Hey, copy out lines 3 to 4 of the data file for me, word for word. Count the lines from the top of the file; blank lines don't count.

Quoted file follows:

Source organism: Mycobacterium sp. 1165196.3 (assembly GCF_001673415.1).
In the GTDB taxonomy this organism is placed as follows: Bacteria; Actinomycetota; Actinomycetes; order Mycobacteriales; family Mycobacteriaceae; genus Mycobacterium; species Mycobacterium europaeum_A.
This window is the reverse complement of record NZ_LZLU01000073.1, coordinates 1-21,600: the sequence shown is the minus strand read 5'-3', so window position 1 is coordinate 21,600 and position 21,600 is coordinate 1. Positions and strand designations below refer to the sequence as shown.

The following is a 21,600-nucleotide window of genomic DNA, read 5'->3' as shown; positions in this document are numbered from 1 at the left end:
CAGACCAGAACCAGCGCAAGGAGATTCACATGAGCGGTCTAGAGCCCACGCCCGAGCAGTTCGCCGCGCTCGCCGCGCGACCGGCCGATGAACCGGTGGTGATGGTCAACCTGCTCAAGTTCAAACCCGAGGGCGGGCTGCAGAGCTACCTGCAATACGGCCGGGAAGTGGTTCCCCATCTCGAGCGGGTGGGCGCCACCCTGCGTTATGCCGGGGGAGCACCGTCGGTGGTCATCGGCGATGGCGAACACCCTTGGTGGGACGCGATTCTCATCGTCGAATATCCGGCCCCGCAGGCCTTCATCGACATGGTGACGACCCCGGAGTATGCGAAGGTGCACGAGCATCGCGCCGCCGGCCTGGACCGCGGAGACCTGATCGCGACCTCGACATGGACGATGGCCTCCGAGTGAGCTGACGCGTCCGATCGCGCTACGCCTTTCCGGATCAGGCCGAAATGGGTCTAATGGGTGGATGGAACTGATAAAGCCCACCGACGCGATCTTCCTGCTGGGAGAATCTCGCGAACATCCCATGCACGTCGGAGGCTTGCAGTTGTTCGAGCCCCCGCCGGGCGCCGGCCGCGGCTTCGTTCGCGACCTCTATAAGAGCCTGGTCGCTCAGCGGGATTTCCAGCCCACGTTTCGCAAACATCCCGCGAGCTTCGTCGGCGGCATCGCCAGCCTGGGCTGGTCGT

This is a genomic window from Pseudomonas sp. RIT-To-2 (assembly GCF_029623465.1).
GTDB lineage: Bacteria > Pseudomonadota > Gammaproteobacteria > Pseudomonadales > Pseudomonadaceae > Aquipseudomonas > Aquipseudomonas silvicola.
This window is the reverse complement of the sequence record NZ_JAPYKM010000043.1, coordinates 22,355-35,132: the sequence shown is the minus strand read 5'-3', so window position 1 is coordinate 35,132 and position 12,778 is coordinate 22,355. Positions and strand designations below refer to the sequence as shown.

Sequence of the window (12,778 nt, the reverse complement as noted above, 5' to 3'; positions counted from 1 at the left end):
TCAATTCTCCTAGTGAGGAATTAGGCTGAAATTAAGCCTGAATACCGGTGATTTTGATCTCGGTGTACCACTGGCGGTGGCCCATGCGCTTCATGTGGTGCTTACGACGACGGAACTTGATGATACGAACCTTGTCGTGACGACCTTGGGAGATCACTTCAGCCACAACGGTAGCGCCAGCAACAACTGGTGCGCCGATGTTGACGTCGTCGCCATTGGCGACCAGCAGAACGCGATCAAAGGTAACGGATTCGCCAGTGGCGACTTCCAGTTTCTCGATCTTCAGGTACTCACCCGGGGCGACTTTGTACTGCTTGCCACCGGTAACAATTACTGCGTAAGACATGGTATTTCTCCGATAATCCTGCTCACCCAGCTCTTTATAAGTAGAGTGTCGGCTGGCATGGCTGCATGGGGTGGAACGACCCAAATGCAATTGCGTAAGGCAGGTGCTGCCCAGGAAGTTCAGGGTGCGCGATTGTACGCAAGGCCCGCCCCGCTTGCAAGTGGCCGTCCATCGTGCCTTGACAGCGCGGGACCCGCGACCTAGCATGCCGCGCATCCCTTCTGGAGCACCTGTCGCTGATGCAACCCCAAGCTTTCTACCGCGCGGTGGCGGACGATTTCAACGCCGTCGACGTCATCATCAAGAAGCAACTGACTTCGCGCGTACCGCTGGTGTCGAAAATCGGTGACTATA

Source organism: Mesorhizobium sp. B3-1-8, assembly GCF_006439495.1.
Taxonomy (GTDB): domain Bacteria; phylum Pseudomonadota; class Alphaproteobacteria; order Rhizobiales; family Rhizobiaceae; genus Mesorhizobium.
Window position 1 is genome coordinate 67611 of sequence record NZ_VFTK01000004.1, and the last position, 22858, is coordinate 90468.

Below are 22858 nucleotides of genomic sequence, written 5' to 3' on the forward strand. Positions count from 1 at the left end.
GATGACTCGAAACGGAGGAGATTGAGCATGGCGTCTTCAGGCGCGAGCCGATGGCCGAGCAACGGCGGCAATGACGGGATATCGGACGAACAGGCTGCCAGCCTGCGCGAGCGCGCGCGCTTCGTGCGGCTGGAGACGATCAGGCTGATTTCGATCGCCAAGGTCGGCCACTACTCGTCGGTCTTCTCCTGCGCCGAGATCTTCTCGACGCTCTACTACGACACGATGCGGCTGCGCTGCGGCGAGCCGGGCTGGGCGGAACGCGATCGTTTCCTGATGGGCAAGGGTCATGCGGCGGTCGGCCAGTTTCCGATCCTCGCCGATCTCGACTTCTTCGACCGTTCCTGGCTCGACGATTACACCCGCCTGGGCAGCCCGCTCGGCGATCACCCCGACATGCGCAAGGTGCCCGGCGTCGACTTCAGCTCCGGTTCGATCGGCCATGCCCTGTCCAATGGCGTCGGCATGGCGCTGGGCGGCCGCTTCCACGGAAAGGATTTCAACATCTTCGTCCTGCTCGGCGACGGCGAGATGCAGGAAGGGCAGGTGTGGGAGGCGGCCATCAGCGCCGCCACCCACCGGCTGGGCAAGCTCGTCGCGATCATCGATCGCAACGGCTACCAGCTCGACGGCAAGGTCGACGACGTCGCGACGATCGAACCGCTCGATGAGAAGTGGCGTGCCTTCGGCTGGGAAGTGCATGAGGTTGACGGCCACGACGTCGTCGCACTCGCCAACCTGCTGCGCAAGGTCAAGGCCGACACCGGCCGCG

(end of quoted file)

This window is the reverse complement of record NZ_LZLU01000073.1, coordinates 1-21,600: the sequence shown is the minus strand read 5'-3', so window position 1 is coordinate 21,600 and position 21,600 is coordinate 1. Positions and strand designations below refer to the sequence as shown.

The following is a 21,600-nucleotide window of genomic DNA, read 5'->3' as shown; positions in this document are numbered from 1 at the left end: